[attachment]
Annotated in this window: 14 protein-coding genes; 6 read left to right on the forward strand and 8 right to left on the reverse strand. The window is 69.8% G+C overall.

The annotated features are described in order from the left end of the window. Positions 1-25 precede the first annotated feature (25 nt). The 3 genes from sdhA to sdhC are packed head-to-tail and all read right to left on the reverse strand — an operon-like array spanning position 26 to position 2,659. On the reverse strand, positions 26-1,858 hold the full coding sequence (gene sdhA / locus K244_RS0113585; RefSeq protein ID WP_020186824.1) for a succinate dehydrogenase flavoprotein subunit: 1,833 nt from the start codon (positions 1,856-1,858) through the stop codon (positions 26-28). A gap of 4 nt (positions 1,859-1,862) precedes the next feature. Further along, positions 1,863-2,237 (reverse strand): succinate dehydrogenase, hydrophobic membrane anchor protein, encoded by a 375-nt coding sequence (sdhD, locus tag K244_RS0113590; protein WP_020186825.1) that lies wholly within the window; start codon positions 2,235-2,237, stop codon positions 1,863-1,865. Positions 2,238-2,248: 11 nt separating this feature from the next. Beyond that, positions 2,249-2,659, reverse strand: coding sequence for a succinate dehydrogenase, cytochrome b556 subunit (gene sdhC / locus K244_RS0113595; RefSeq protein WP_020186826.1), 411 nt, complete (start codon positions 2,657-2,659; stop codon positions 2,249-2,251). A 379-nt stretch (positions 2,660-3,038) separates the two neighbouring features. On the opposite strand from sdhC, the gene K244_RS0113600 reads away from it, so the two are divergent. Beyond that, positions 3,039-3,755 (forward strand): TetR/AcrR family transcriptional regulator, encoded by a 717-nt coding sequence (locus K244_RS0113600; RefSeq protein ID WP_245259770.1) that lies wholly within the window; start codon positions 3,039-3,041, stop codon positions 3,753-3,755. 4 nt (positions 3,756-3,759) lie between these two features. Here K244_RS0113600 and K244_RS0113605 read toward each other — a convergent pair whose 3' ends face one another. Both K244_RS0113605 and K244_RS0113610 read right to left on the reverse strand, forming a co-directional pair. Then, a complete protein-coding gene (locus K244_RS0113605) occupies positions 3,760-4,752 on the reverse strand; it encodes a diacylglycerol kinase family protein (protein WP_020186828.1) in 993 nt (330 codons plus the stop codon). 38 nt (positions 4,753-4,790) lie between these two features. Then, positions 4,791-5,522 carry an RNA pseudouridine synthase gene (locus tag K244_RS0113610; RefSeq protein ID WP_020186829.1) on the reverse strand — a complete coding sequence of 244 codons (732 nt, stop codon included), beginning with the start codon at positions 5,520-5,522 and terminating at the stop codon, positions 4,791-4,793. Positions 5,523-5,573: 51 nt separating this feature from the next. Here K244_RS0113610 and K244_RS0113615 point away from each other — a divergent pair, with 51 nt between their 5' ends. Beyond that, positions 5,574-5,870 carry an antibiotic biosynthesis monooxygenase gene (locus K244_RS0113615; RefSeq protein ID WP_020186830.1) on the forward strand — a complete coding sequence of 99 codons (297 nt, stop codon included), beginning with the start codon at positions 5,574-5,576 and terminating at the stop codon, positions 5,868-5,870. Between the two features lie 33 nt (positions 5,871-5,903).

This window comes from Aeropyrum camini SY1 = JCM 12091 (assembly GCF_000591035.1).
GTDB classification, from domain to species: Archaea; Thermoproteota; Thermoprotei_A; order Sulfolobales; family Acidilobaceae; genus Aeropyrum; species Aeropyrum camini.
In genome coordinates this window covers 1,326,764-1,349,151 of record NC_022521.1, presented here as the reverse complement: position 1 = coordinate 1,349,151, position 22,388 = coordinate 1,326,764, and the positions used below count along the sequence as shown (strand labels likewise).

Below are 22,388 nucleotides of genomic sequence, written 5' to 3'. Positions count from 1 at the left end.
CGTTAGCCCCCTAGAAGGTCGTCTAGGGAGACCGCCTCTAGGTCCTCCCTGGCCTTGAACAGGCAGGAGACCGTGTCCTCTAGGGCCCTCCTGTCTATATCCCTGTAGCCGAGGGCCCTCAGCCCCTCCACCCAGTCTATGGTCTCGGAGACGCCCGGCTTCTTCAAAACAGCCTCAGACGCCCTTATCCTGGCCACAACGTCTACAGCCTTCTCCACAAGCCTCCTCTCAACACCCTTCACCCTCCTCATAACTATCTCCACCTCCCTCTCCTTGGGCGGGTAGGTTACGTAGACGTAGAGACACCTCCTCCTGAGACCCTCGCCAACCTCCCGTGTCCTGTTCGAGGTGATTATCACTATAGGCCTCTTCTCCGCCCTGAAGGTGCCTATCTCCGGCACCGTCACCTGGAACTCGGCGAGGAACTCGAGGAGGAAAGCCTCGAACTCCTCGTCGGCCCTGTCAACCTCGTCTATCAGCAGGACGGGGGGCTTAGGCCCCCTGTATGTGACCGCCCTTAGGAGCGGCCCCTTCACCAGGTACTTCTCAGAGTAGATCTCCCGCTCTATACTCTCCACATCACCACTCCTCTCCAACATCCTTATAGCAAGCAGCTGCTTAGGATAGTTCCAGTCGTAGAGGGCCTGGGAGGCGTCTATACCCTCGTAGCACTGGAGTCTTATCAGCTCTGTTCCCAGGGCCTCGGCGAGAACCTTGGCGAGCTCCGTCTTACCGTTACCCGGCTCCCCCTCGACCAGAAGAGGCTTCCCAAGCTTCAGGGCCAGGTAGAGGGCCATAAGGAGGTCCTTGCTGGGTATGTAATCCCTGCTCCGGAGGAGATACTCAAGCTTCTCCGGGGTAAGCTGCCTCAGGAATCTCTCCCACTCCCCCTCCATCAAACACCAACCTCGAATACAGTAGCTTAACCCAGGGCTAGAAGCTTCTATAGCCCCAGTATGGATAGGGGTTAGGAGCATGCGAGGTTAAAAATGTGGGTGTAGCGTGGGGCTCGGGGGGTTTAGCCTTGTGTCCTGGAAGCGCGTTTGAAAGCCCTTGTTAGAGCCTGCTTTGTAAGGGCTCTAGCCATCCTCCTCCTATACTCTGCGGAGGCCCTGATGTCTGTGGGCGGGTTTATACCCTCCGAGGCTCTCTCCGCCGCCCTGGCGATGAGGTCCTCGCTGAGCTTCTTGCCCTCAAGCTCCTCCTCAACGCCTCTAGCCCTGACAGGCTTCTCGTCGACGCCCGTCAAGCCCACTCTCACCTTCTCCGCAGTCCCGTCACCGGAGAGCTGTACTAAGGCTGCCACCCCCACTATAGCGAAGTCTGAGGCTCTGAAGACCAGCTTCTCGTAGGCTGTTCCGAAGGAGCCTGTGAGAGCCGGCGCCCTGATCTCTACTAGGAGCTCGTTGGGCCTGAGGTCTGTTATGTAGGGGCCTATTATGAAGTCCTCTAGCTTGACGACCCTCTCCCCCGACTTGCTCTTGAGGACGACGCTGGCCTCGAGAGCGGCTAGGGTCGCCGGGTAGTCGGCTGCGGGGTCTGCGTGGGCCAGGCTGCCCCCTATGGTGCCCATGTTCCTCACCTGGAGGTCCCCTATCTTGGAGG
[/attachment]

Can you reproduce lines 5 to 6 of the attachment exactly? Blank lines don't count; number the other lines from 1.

In genome coordinates this window covers 1,326,764-1,349,151 of record NC_022521.1, presented here as the reverse complement: position 1 = coordinate 1,349,151, position 22,388 = coordinate 1,326,764, and the positions used below count along the sequence as shown (strand labels likewise).

Below are 22,388 nucleotides of genomic sequence, written 5' to 3'. Positions count from 1 at the left end.